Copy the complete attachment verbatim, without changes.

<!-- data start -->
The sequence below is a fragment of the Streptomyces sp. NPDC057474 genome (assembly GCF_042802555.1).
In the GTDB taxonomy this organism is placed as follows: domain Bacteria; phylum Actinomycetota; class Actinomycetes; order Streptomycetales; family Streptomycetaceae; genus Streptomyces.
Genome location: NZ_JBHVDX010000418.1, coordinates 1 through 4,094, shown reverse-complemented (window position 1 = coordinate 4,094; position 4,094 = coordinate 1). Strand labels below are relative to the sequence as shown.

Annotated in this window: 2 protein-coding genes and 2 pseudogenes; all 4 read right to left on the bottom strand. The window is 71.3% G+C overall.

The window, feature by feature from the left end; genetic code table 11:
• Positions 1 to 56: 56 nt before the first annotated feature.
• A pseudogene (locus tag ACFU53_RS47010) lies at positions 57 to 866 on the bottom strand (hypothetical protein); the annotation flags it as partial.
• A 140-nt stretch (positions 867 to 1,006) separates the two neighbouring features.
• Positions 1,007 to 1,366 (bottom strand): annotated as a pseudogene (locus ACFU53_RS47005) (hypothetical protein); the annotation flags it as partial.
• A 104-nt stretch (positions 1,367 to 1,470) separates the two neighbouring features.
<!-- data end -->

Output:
The sequence below is a fragment of the Streptomyces sp. NPDC057474 genome (assembly GCF_042802555.1).
In the GTDB taxonomy this organism is placed as follows: domain Bacteria; phylum Actinomycetota; class Actinomycetes; order Streptomycetales; family Streptomycetaceae; genus Streptomyces.
Genome location: NZ_JBHVDX010000418.1, coordinates 1 through 4,094, shown reverse-complemented (window position 1 = coordinate 4,094; position 4,094 = coordinate 1). Strand labels below are relative to the sequence as shown.

Annotated in this window: 2 protein-coding genes and 2 pseudogenes; all 4 read right to left on the bottom strand. The window is 71.3% G+C overall.

The window, feature by feature from the left end; genetic code table 11:
• Positions 1 to 56: 56 nt before the first annotated feature.
• A pseudogene (locus tag ACFU53_RS47010) lies at positions 57 to 866 on the bottom strand (hypothetical protein); the annotation flags it as partial.
• A 140-nt stretch (positions 867 to 1,006) separates the two neighbouring features.
• Positions 1,007 to 1,366 (bottom strand): annotated as a pseudogene (locus ACFU53_RS47005) (hypothetical protein); the annotation flags it as partial.
• A 104-nt stretch (positions 1,367 to 1,470) separates the two neighbouring features.